God gives us the gift of peace. Before his death, resurrection and ascension, Jesus made a sacred promise to his disciples: “Peace I leave with you; my peace I give you. I do not give to you as the world gives. Do not let your hearts be troubled and do not be afraid (John 14:27). Just as nothing can “separate us from the love of God that is in Christ Jesus our Lord,” no one can take away our peace. We can access God’s peace in any season, circumstance or trial (Rom. 8:38-39). As people who live with the gift of peace, we are called to share that peace with everyone, including those we interact with online.

When we engage in the ministry of peacemaking, we demonstrate that we are God’s children, led by God’s Spirit (Matt. 5:9; Rom. 8:14). When we reject the ministry of peacemaking, we harm our witness and lose our authority to proclaim the good news of Jesus. Unfortunately, many Christians damage the integrity of their witness through divisive and polarizing online activity. Instead of gifting others with peace, they exaggerate destructive attitudes and behaviors. Instead of tearing down the dividing walls of hostility, they foment and fortify the most destructive divides in our world. Why are people behaving this way?

Technology Forms and Divides Us

Technological theorist Marshall McLuhan wrote that “the medium is the message.” In this bold proclamation he argued that every medium radically changes how we communicate and what we communicate. The form of each medium forms us into different people. The all-pervasive medium of internet communication radically works against the ministry of peacemaking. The disembodied, non-incarnate realities of social media dehumanize our interactions. Our unlimited access to countless networks of individuals cheapens the value of sustaining and maintaining relationships through conflicts or disagreements. Our propensity to use social media for self-gratification turns people into commodities we accept or reject based on how much they agree or disagree with us. Sadly, we have normalized many of the impersonal, anonymous, divisive foundations of social media as acceptable online abiding.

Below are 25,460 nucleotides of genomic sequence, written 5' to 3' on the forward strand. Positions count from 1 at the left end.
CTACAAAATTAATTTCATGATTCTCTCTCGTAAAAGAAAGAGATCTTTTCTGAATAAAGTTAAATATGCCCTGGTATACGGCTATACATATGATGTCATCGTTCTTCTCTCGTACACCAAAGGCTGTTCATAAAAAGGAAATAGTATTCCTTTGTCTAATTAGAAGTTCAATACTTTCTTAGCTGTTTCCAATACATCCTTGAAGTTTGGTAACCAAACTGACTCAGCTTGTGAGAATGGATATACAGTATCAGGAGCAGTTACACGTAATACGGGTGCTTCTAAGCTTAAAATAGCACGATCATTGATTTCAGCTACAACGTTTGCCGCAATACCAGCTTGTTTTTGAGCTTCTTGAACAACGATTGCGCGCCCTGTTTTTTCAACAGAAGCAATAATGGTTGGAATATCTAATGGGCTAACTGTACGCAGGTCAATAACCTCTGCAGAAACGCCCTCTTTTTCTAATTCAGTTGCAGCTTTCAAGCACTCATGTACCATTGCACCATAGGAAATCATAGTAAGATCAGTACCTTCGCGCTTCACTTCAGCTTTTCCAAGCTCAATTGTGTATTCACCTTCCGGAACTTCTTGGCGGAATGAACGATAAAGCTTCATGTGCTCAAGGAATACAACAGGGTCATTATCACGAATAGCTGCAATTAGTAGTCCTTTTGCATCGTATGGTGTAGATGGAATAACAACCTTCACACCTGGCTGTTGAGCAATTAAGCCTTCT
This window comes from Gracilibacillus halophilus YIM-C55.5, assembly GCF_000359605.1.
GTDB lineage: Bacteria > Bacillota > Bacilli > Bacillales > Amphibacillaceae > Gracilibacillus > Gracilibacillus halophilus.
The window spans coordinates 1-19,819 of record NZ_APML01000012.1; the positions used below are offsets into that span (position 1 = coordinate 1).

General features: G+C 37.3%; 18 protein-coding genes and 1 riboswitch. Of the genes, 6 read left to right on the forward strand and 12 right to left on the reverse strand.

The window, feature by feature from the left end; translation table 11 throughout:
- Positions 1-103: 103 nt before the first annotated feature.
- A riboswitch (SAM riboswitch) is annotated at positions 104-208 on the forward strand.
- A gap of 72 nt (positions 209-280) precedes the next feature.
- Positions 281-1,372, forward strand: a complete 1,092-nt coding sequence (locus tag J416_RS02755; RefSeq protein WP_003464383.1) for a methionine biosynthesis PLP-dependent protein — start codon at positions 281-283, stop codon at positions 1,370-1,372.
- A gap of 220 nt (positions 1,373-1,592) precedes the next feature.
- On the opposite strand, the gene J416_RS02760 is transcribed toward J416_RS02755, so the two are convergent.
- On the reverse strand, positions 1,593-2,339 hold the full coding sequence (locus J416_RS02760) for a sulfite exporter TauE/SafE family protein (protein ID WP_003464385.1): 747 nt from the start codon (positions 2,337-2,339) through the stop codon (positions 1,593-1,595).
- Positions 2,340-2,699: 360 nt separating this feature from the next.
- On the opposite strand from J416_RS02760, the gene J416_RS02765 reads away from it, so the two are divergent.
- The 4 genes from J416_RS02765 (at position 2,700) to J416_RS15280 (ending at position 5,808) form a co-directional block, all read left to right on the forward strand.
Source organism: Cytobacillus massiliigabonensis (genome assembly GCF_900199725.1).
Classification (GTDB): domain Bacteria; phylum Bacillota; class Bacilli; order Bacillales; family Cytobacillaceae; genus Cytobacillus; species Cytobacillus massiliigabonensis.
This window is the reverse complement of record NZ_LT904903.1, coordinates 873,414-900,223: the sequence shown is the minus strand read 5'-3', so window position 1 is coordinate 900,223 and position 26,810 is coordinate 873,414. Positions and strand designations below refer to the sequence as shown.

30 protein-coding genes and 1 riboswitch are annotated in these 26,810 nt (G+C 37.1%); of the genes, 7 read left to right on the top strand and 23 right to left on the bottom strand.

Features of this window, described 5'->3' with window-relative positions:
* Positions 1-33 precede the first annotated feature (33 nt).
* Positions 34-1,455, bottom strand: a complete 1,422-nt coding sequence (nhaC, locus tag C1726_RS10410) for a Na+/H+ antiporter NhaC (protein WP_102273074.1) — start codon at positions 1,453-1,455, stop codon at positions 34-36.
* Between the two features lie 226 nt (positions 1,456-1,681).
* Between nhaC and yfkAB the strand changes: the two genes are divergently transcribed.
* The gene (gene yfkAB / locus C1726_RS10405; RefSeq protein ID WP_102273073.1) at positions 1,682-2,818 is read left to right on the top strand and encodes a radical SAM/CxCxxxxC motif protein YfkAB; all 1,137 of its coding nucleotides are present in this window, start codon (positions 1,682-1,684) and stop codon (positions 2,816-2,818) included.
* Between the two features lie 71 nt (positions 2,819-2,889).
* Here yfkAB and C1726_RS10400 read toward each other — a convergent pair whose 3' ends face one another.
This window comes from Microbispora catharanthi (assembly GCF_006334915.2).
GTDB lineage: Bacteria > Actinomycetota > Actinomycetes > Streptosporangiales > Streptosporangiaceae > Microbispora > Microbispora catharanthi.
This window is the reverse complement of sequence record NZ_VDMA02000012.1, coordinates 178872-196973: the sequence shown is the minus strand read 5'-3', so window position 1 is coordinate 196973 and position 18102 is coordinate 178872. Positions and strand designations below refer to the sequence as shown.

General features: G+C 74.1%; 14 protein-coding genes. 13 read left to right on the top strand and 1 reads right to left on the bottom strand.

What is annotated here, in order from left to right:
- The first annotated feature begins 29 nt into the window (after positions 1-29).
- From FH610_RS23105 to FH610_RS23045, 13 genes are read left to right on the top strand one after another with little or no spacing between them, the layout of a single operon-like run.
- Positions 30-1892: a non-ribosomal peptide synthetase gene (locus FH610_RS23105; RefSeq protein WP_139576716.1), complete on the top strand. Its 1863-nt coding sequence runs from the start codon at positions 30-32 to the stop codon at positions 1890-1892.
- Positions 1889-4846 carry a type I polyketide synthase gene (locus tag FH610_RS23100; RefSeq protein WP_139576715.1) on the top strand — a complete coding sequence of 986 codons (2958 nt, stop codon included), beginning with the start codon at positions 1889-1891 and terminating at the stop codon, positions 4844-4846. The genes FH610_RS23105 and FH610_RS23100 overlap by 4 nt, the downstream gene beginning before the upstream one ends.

If we are to be peacemakers online, we must grow in our understanding of how online technology works against the ministry of peacemaking. We must thoughtfully and intentionally develop strategic ways to bring peace into devouring rooms.

The following are a few practical ways we can engage in online peacemaking:

Settle Your Motivation

Only God knows the motivation of our hearts. Others may judge the worthiness or intention of our online communication. Regardless of the accuracy of their observations, we must settle in our hearts the motivation behind our communication.

Our goal is not to avoid conflict, but to be ambassadors of the ministry of reconciliation.